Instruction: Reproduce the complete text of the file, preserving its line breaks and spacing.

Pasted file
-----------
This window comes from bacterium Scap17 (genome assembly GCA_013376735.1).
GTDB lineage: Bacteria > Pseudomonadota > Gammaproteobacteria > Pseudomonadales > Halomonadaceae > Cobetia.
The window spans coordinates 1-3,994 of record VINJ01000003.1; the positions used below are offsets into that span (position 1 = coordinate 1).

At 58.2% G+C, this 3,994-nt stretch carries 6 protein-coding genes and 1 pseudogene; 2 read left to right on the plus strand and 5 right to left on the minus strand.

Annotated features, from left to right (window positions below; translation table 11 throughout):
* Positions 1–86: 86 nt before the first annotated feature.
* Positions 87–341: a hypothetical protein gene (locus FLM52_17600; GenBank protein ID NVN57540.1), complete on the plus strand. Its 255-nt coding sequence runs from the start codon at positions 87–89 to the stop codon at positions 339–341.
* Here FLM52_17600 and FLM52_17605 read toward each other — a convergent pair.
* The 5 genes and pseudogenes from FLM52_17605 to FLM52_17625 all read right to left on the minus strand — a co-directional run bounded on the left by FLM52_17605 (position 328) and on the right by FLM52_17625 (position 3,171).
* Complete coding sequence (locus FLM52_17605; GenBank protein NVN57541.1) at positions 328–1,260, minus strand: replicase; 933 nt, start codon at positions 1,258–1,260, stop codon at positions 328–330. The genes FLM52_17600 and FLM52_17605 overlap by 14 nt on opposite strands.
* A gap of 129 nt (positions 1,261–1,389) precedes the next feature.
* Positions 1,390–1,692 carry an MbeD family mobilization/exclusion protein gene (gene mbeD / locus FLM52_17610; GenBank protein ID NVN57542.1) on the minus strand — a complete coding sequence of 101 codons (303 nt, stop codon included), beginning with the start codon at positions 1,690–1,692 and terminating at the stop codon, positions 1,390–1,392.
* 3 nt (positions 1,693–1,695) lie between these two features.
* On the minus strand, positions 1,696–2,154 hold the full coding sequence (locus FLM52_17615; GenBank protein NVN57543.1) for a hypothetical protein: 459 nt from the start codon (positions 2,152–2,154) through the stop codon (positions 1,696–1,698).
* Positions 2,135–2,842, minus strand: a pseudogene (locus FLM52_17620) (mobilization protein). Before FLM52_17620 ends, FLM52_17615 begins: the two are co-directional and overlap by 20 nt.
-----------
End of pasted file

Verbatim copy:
This window comes from bacterium Scap17 (genome assembly GCA_013376735.1).
GTDB lineage: Bacteria > Pseudomonadota > Gammaproteobacteria > Pseudomonadales > Halomonadaceae > Cobetia.
The window spans coordinates 1-3,994 of record VINJ01000003.1; the positions used below are offsets into that span (position 1 = coordinate 1).

At 58.2% G+C, this 3,994-nt stretch carries 6 protein-coding genes and 1 pseudogene; 2 read left to right on the plus strand and 5 right to left on the minus strand.

Annotated features, from left to right (window positions below; translation table 11 throughout):
* Positions 1–86: 86 nt before the first annotated feature.
* Positions 87–341: a hypothetical protein gene (locus FLM52_17600; GenBank protein ID NVN57540.1), complete on the plus strand. Its 255-nt coding sequence runs from the start codon at positions 87–89 to the stop codon at positions 339–341.
* Here FLM52_17600 and FLM52_17605 read toward each other — a convergent pair.
* The 5 genes and pseudogenes from FLM52_17605 to FLM52_17625 all read right to left on the minus strand — a co-directional run bounded on the left by FLM52_17605 (position 328) and on the right by FLM52_17625 (position 3,171).
* Complete coding sequence (locus FLM52_17605; GenBank protein NVN57541.1) at positions 328–1,260, minus strand: replicase; 933 nt, start codon at positions 1,258–1,260, stop codon at positions 328–330. The genes FLM52_17600 and FLM52_17605 overlap by 14 nt on opposite strands.
* A gap of 129 nt (positions 1,261–1,389) precedes the next feature.
* Positions 1,390–1,692 carry an MbeD family mobilization/exclusion protein gene (gene mbeD / locus FLM52_17610; GenBank protein ID NVN57542.1) on the minus strand — a complete coding sequence of 101 codons (303 nt, stop codon included), beginning with the start codon at positions 1,690–1,692 and terminating at the stop codon, positions 1,390–1,392.
* 3 nt (positions 1,693–1,695) lie between these two features.
* On the minus strand, positions 1,696–2,154 hold the full coding sequence (locus FLM52_17615; GenBank protein NVN57543.1) for a hypothetical protein: 459 nt from the start codon (positions 2,152–2,154) through the stop codon (positions 1,696–1,698).
* Positions 2,135–2,842, minus strand: a pseudogene (locus FLM52_17620) (mobilization protein). Before FLM52_17620 ends, FLM52_17615 begins: the two are co-directional and overlap by 20 nt.